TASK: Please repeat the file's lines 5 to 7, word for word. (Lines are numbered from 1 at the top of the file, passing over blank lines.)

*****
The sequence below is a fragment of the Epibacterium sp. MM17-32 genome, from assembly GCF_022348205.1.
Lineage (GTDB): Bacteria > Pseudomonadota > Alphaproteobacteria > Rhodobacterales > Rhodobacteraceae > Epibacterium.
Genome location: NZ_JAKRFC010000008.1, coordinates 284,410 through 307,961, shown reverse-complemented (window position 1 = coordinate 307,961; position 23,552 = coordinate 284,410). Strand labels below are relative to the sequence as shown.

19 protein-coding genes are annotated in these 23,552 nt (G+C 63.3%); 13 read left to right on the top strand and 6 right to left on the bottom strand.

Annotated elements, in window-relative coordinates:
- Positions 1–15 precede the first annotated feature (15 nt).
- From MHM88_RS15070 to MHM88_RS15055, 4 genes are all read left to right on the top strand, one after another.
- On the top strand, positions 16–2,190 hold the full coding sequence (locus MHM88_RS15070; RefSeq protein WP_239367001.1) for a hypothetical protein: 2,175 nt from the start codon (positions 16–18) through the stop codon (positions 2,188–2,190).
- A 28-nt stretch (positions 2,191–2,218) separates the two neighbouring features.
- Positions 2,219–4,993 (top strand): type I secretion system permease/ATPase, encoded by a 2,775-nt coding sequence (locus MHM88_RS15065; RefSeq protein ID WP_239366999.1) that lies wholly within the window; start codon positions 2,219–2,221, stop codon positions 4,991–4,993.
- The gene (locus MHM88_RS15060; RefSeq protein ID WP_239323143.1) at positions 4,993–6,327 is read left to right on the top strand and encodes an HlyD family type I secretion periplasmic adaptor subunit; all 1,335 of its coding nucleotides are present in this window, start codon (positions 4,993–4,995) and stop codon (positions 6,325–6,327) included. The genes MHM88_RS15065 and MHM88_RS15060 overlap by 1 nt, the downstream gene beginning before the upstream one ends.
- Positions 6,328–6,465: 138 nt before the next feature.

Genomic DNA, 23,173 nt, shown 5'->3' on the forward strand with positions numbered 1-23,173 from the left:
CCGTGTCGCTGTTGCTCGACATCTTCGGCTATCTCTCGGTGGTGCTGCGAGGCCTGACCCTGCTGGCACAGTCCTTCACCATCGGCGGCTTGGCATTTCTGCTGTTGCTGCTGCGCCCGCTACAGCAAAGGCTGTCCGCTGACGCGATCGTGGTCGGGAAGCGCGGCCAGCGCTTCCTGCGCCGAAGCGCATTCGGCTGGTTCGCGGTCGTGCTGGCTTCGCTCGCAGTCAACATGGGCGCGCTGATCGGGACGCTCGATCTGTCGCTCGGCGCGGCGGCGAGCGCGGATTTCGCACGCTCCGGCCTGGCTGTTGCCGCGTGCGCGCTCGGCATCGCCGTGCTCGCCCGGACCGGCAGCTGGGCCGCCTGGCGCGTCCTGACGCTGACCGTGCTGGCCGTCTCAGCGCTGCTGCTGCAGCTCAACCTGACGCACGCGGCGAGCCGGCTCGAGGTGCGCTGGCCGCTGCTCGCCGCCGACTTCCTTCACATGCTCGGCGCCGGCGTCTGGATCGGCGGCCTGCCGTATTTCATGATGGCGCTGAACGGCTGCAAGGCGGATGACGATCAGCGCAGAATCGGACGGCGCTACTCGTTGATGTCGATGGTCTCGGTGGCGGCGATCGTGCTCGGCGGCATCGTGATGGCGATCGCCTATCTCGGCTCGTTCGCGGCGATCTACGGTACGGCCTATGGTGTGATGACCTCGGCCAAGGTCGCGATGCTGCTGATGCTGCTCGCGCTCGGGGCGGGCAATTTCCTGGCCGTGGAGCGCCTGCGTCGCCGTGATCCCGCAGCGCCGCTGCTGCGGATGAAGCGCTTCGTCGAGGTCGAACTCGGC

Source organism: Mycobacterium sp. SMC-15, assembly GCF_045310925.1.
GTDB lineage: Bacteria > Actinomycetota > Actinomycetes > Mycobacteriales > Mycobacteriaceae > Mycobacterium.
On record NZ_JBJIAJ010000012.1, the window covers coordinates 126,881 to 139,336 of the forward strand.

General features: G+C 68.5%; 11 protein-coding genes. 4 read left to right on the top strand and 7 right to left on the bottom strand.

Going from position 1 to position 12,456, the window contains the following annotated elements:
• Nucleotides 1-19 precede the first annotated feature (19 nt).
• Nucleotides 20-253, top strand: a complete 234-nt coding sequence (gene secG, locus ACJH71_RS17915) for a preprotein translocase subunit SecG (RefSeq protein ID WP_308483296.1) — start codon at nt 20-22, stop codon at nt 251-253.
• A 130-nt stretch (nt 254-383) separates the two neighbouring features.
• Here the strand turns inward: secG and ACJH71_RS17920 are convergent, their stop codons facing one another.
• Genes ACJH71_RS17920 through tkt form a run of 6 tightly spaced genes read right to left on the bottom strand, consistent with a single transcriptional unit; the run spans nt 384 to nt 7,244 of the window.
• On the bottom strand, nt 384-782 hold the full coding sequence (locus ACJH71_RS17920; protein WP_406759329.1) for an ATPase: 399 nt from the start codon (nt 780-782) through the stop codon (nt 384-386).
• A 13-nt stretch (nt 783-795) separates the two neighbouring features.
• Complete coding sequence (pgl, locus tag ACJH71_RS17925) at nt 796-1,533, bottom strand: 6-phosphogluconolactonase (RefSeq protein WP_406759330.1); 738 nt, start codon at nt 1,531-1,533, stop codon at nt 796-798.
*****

Annotated elements, in window-relative coordinates:
- Positions 1–15 precede the first annotated feature (15 nt).
- From MHM88_RS15070 to MHM88_RS15055, 4 genes are all read left to right on the top strand, one after another.